This study assessed the quality of birch, beech, and oak for timber production on former agricultural land. All sample plots for the selected species had the same forest habitat type. All measured trees had already reached the age of felling. Thus, beech was over 120 years old, birch was over 70 years old, and oak was over 140 years old. On each plot, the same morphological features were measured for all trees: diameter at breast height, tree height, height of the first dead branch, height of the first live branch, and crown base. Based on collected data the length and percentage of the trunk suitable for industrial purposes were calculated. In general birch and beech trees from former agricultural land were higher, but had thinner trunks, when in oak reverse observation were noticed. Tree trunks from former agricultural lands have app. 7% shorter knots-free trunk section. The bigger different between forest and former agricultural land was noticed in case of the oak – 14%, then beech – 5% and birch – 1%. Considering the morphological characteristics of the trees and quality indicators, we showed that all species could be used for the afforestation of former agricultural lands to produce high-quality wood for future industrial purposes. However, it should be noticed, that in general calculated standing volume was lower on former agricultural land.
This work presents the results of selected wood properties in birch trees grown on a provenance experiment plot established as a seed orchard. The study concerned: basic density, oven-dry density and compression strength along the grain at a moisture content of 0% and at moisture content above fiber saturation point. Analyses were performed on 971 wood samples collected from 28 trees at the level of breast height. It was found high variability for diameter of breast height (22%) and relatively low for basic density (9%) and oven-dry density (11%). Average basic density was 446.5 kg.m-3 and average oven-dry density was 537.9 kg.m-3. The compression strength at 0% moisture content was four times higher (65 MPa) than the strength at moisture content above the fiber saturation point (16.6 MPa). Most of clones had similar properties within the limits of statistical errors, but a few clones exhibited statistically significant low value.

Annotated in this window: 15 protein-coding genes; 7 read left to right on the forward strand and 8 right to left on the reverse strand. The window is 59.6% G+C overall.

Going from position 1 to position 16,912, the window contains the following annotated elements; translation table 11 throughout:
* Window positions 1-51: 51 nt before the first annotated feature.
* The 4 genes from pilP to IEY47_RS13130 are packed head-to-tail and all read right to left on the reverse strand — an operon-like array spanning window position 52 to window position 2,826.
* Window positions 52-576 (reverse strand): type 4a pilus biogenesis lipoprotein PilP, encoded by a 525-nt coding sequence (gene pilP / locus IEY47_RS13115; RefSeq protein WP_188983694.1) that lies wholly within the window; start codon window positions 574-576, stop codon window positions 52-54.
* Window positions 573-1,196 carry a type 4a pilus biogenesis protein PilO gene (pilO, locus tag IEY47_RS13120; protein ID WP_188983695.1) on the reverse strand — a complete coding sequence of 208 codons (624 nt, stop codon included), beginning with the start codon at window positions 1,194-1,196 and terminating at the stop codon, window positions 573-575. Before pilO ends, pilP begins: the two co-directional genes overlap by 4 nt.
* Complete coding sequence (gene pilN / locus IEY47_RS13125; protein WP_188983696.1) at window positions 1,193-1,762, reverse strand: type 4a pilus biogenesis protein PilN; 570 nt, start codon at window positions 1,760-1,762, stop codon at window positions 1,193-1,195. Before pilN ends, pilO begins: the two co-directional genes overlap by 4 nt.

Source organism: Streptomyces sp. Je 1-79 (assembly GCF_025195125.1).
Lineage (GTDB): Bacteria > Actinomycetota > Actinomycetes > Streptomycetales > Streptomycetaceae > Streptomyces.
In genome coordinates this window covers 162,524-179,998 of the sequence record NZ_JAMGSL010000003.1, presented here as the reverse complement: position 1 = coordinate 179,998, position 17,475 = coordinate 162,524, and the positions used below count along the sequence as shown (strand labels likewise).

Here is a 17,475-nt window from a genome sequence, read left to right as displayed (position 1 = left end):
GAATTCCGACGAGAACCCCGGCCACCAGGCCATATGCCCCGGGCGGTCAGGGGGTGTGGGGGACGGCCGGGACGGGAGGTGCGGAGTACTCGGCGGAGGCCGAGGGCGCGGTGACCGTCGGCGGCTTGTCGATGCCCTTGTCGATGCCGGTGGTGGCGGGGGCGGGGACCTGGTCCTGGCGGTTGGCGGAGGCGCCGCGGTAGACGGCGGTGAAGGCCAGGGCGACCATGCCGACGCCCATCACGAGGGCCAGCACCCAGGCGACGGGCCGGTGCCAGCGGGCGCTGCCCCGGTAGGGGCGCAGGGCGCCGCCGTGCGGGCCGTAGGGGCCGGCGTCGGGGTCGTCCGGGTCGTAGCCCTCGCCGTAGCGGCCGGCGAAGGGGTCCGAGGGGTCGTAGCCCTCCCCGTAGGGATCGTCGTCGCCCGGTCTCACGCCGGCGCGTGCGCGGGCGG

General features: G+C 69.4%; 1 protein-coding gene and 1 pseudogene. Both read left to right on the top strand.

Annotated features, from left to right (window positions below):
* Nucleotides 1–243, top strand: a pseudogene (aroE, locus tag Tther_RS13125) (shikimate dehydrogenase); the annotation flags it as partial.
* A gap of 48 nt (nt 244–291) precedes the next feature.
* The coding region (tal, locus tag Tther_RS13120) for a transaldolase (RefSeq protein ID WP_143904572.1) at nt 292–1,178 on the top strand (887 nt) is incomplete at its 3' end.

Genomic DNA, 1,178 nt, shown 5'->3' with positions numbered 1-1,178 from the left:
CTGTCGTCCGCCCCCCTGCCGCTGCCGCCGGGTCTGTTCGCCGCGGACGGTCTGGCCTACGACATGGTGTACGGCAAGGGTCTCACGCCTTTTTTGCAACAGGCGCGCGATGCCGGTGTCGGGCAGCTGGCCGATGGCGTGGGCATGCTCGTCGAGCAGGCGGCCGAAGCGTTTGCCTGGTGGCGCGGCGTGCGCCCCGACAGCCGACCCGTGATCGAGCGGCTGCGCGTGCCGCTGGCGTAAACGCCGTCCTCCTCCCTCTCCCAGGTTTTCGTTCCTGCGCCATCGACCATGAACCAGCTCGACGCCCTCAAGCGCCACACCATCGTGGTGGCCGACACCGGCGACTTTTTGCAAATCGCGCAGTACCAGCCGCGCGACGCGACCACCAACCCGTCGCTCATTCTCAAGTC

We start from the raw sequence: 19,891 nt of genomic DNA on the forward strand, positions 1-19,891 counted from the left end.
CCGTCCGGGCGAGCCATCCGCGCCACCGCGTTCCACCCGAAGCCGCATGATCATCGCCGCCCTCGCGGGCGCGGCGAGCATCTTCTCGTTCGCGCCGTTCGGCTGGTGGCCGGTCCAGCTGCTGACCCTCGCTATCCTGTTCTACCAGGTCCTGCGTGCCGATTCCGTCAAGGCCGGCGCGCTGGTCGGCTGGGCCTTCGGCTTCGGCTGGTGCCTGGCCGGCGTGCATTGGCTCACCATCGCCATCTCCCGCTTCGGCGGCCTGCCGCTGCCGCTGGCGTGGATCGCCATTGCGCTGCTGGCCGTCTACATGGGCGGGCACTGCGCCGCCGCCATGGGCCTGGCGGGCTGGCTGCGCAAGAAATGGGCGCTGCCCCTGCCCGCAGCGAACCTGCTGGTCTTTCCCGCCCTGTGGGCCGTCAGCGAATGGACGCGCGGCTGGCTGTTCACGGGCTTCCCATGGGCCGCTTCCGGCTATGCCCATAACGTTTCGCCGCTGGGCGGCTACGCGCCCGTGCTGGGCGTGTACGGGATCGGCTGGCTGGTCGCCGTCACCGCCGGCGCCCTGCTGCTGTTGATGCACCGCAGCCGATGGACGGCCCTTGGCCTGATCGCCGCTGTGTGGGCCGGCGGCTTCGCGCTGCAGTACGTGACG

To compare the wood quality of Dahurian larch and Japanese larch growing in Korea, the physical and mechanical properties were examined using the Korean standards. The proportion of heartwood was 82% and 72% in Dahurian and Japanese larch, respectively. The percentage of latewood was 42% in Dahurian larch and 35% in Japanese larch. The growth ring width of Dahurian larch was narrower than that of Japanese larch. Dahurian larch showed about 20% higher green moisture content compare to Japanese larch wood. Density and shrinkage of Dahurian larch were higher than Japanese larch. Axial compression strength, young`s modulus in compression, and shearing strength in heartwood of Dahurian larch were 11 MPa, 686 MPa, and 2.3 MPa, respectively, showing higher value than Japanese larch. The hardness was in the range of 13.8–38.7 MPa in Dahurian larch and 17.7–48.4 MPa in Japanese larch. The compression strength parallel to the grain and shearing strength in both species were significantly correlated with oven-dried density. Besides, the hardness in Dahurian larch was significantly correlated with latewood percentage and oven-dried density. In conclusion, the differences in the properties of both species were revealed and the results can be used for quality indices of both wood species.